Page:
James Totton - Album Review
This is a terrible pop album. I can’t even consider it a rock album. Linkin Park sunk a new low whether it was done intentionally or not with their latest album, One More Light.
Linkin Park is a band once known for their nu-metal music fused with hip-hop. Their first two albums, Hybrid Theory and Meteora, were on repeat for me as a teenager. I listened to them religiously in my Sony CD player going to and from school on the bus. Make no mistake that they have changed their sound on every album. A Thousand Suns was their most experimental yet probably unappreciated album while Living Things was an album filled with glitchy breaks. Even though I may have not liked their last four albums prior to One More Light the same way I did with their first two, at the very least I respected that they were willing to challenge themselves at a time when nu-metal music in the mainstream scene was and is still considered obscure today.
It’s like everything that many Linkin Park fans hate about bland EDM flavored pop music (like drops that weren’t earned, mediocre lyrics, unnecessary chipmunk vocals, saturated reverb, and heavy percussion over melody) surfaced on this album. The band making pop music is not the problem, it’s that is a bland pop album devoid of lyrics that go beneath the surface or lyrics like on ‘Battle Symphony’ or ‘Invisible’ or that are either cliché or overused like on ‘Sharp Edges’ or ‘Talking To Myself’. Chester Bennington’s frail voice doesn’t flatter the already bland soundscape created (specifically on ‘Heavy’ and ‘Nobody Can Save Me’) whereas it was more of a complement when their previous music had more edge and texture. This is probably the only album where he doesn’t scream on any of the tracks. On ‘Halfway Right’ he even says that he is on the verge of screaming but he doesn’t do it. It wouldn’t have been an issue if he would have screamed at that moment. It’s not that big of a compromise.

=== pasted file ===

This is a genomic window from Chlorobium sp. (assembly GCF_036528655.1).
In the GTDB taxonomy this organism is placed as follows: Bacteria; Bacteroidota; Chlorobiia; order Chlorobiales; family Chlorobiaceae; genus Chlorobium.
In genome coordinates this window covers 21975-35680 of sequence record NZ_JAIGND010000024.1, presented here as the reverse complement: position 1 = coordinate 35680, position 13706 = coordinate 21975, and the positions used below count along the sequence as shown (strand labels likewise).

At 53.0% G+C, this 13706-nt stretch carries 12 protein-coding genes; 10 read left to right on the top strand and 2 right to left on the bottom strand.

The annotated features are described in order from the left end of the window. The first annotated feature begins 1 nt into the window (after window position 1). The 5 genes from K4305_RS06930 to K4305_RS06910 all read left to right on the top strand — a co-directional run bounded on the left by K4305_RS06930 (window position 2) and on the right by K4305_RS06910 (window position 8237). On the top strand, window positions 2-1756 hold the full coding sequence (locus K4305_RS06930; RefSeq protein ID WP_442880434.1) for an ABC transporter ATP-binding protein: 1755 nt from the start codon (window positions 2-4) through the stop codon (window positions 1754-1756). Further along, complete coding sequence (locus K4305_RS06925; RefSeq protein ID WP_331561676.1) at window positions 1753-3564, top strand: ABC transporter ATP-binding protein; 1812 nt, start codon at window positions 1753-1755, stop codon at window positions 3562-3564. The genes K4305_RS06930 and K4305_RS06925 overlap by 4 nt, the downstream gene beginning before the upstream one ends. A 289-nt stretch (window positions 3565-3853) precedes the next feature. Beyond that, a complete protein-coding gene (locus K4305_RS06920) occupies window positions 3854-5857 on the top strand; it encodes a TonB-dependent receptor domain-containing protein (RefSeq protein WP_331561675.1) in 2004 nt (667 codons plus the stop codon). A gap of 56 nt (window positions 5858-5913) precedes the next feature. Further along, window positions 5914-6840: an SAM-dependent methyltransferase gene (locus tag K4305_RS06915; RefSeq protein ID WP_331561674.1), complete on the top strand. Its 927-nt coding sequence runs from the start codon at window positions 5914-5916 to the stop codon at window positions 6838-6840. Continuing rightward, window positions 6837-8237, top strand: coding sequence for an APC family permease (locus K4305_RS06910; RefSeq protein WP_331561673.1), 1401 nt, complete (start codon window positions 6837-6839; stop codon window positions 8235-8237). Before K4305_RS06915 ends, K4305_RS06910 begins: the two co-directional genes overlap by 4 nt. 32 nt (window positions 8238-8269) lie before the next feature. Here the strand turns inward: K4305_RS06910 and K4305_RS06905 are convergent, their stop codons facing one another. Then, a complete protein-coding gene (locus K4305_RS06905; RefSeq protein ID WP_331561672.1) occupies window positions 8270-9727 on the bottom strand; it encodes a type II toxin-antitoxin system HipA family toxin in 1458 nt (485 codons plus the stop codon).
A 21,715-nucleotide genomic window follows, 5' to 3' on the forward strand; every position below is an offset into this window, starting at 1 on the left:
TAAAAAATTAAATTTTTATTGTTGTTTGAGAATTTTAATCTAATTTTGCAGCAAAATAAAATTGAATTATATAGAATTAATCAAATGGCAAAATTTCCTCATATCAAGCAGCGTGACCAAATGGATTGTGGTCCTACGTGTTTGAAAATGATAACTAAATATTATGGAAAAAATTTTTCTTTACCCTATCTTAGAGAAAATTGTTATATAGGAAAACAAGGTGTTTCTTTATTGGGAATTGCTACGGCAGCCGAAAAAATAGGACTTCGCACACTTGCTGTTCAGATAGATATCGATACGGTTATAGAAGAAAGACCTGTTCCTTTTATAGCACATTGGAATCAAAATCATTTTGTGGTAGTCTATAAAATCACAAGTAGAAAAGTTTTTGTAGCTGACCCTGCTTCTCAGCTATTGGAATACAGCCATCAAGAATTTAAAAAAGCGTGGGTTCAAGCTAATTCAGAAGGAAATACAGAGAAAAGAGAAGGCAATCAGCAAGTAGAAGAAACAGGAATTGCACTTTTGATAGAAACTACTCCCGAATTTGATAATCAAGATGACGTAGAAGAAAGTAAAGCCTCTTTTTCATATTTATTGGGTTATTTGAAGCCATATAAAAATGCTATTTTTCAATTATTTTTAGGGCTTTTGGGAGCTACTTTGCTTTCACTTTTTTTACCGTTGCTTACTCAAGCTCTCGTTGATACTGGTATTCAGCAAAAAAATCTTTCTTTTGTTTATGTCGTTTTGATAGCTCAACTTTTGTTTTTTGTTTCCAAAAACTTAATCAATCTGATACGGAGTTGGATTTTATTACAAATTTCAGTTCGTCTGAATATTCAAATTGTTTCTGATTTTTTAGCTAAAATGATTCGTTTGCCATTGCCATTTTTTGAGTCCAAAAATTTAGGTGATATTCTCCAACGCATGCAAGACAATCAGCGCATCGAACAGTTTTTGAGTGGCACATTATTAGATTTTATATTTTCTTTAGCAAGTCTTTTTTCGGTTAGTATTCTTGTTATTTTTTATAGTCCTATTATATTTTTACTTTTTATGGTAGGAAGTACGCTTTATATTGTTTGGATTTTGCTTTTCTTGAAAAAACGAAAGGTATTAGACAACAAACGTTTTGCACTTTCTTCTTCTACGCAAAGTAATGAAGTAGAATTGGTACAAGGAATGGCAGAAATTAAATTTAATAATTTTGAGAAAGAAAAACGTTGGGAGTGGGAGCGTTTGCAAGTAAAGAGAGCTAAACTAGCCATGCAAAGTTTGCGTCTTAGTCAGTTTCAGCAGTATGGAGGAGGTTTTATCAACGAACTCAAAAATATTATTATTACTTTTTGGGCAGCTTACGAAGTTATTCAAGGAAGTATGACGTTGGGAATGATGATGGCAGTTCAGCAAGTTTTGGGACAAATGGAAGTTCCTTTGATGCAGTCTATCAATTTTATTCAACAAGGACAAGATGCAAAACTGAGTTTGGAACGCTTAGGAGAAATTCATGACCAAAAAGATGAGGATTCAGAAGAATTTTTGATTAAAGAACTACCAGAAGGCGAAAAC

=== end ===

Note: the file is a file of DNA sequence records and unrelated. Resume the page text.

One aspect of the album that I can say was alright was the message in ‘Sorry For Now’ where Mike Shinoda is talking to his kids about how much his absence from their daily life due to constant touring affects them and him. I just wish the writing was more detailed on that and on the other Mike assisted track ‘Invisible’ where he is disciplining his kids, as teenagers, because he cares. But the thought of doing that scares him because they might not see him as that friendly father that they could go to for anything. Also, the lyrics from Mike, Pusha T and Stormzy on ‘Good Goodbye’ are tolerable.
At least on The Hunting Party delivered a dynamic collective of tracks (not to mention that they even reintroduced the soundscape that Hybrid Theory fans enjoyed sixteen years ago). We just receive one formulaic tracks after another. I can only recommend this to Linkin Park fans that are curious as to what direction they are going in their music but I would argue that they may end up disappointed like I was.
Rating: Decent to Strong 4 out of 10